Browned off with Bush

Hot on the heels of his Vote for Change gigs, Jackson Browne embarks on a UK tour
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The Independent Culture

"The Beach Boys gave us California as paradise, and Jackson Browne gave us paradise lost." So said Bruce Springsteen when inducting Browne into The Rock And Roll Hall Of Fame last March. "In Seventies, post-Vietnam America," the Boss added, "there was no album that captured the fall from Eden better than Jackson's masterpiece, Late for the Sky. It's a beautiful body of work; essential in making sense of [those] times."

"The Beach Boys gave us California as paradise, and Jackson Browne gave us paradise lost." So said Bruce Springsteen when inducting Browne into The Rock And Roll Hall Of Fame last March. "In Seventies, post-Vietnam America," the Boss added, "there was no album that captured the fall from Eden better than Jackson's masterpiece, Late for the Sky. It's a beautiful body of work; essential in making sense of [those] times."

"That was typically Bruce," says Browne, in York Opera House on the opening night of his UK tour. "Very flattering in his analysis of my work." Ask him about Springsteen's quip that his wife, Patti Scialfa, still thinks of Browne as "a bona-fide rock'n'roll sex star", and he draws the curtain of discretion: "Again, very flattering of him to include Patti's tribute, but hey, we're all into our fifties now."

To be precise, Browne has just turned 56. Politicised as ever, he spent his birthday travelling to Washington, DC, to play on the Vote for Change tour. He says it was wonderful to hear singers such as Springsteen, Michael Stipe and Eddie Vedder, of Pearl Jam, trade verses on "(What's so Funny 'bout) Peace, Love and Understanding", but admits that it's difficult to gauge how effective Vote for Change has been. "What is clear," he says, "is that efforts to get youth to register to vote are working, thanks to artists who don't usually declare their politics saying, 'This is an emergency; this is a pivotal time in history.'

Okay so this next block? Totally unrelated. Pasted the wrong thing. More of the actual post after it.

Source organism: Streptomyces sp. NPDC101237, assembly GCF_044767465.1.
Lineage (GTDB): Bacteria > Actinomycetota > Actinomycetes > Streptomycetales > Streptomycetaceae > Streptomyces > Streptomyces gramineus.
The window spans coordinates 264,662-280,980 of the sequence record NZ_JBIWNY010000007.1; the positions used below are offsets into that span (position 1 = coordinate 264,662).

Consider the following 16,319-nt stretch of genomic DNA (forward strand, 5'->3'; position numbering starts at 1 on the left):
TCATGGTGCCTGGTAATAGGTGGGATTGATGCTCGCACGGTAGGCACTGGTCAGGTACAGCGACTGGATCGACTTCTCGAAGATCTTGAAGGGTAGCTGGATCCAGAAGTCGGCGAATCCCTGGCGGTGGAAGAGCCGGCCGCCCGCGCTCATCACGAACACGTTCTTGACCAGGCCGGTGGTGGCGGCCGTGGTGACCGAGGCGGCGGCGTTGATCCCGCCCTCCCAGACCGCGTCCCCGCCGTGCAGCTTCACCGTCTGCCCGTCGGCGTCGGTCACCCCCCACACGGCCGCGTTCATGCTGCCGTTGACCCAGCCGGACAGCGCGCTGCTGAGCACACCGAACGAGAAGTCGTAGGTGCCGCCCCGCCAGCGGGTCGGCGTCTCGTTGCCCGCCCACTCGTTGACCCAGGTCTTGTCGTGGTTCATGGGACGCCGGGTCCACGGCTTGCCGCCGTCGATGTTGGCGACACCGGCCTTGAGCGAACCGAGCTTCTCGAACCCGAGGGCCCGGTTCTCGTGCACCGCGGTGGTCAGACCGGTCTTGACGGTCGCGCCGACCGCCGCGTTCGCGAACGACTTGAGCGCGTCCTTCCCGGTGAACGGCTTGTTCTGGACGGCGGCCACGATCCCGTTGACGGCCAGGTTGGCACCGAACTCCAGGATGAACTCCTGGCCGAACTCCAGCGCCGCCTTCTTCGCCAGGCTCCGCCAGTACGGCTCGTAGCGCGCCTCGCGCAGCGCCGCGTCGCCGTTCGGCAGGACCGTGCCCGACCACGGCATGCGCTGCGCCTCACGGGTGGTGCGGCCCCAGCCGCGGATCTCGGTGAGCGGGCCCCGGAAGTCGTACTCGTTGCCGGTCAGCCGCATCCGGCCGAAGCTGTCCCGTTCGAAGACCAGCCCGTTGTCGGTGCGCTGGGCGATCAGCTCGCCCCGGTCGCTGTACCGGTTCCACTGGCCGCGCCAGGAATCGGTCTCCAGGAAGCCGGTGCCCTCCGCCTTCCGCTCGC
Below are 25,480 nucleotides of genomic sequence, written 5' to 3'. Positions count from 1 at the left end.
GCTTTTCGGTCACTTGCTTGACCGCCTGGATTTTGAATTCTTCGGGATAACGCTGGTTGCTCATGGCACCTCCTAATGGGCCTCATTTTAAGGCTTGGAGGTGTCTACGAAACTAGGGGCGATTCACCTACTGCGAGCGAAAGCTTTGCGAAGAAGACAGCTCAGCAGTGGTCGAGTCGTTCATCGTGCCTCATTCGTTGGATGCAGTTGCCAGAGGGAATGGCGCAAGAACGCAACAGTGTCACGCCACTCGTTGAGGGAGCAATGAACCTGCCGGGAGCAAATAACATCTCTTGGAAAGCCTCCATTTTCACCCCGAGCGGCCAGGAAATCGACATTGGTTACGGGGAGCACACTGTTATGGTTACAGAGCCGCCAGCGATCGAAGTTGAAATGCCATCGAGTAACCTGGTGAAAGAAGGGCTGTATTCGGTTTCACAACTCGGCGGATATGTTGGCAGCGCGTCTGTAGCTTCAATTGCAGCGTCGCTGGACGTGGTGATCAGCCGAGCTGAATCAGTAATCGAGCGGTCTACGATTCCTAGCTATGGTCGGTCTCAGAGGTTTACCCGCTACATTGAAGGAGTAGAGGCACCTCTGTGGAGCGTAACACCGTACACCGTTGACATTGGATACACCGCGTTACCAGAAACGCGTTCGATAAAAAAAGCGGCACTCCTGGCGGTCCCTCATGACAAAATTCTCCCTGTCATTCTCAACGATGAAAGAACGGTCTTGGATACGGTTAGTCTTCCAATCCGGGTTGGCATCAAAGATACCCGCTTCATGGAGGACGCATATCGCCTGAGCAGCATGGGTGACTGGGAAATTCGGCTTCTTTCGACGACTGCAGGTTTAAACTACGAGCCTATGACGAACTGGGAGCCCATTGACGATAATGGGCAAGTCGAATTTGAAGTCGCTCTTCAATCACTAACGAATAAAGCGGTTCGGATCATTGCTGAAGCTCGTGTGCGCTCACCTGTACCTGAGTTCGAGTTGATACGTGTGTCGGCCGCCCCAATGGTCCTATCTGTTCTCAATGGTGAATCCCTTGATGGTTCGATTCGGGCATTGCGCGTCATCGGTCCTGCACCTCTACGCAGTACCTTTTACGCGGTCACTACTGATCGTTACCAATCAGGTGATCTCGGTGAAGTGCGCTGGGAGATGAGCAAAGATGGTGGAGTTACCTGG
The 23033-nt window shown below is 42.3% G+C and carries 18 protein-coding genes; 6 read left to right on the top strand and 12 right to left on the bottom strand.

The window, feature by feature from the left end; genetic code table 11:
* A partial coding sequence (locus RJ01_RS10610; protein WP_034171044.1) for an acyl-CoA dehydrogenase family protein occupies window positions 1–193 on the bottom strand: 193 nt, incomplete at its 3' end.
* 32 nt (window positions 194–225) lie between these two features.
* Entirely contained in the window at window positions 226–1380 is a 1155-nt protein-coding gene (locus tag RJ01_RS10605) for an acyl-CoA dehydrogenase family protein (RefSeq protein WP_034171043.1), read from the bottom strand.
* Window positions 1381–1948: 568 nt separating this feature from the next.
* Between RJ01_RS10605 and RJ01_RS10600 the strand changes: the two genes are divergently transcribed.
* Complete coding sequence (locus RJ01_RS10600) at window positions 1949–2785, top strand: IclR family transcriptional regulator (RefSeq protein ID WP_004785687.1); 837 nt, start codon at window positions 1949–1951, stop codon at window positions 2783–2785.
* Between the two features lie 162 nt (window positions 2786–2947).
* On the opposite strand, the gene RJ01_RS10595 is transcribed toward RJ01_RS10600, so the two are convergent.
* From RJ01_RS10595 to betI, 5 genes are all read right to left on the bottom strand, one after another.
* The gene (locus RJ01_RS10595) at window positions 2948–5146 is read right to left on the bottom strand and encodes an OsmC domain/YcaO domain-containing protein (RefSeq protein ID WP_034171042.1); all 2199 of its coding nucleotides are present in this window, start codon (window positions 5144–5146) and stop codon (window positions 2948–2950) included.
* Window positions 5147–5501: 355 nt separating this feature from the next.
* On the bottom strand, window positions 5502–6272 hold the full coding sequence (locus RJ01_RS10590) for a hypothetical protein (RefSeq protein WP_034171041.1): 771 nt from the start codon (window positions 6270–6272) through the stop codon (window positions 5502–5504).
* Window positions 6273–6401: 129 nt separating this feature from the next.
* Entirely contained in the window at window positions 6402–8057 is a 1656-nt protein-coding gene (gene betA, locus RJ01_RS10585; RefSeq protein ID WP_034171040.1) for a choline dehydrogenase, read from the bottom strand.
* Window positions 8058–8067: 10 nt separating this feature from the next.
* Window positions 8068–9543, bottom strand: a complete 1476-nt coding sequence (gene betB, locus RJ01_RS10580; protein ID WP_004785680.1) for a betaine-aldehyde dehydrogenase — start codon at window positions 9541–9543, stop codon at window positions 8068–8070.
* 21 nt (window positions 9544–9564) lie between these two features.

"Kerry isn't sufficiently against the war, in my opinion, but he has the intelligence to make informed decisions, whereas Bush is like a wind-up doll that speaks in simplistic, black-and-white terms. They ask him, 'Have you made mistakes?', and he says, 'I probably have, but I can't think what they might be.' It hardly instils confidence."

Born in Germany but raised in Los Angeles, Browne earned his stripes playing guitar with Tim Buckley and Nico. Fine compositions such as 1986's "In the Shape of a Heart" and 2002's "Naked Ride Home" distinguish Browne as a major artist in his own right, but he is perhaps best known for co-writing "Take It Easy", a huge hit for The Eagles.

Asked about his literate song- writing, Browne cites an early love of Shakespeare, Maupassant and Twain as a key factor in his artistic development. "And my father was very playful with language," he adds. "If you asked him a question, he'd give you an answer that meant at least two different things, and that was great training for a songwriter who sets up metaphors for people to decipher."

One song Browne may perform in upcoming shows is "Poor, Poor, Pitiful Me", written by his late friend Warren Zevon, who died of lung cancer in 2003. "It encapsulates Warren's dry, eye-rolling sense of humour," Browne says. "He wasn't self-pitying at all."

Jackson Browne plays Royal Concert Hall, Nottingham, on Saturday; Palladium, London W1, 1 & 22 Nov; Guildhall, Portsmouth, 2 Nov; Colston Hall, Bristol, 17 Nov

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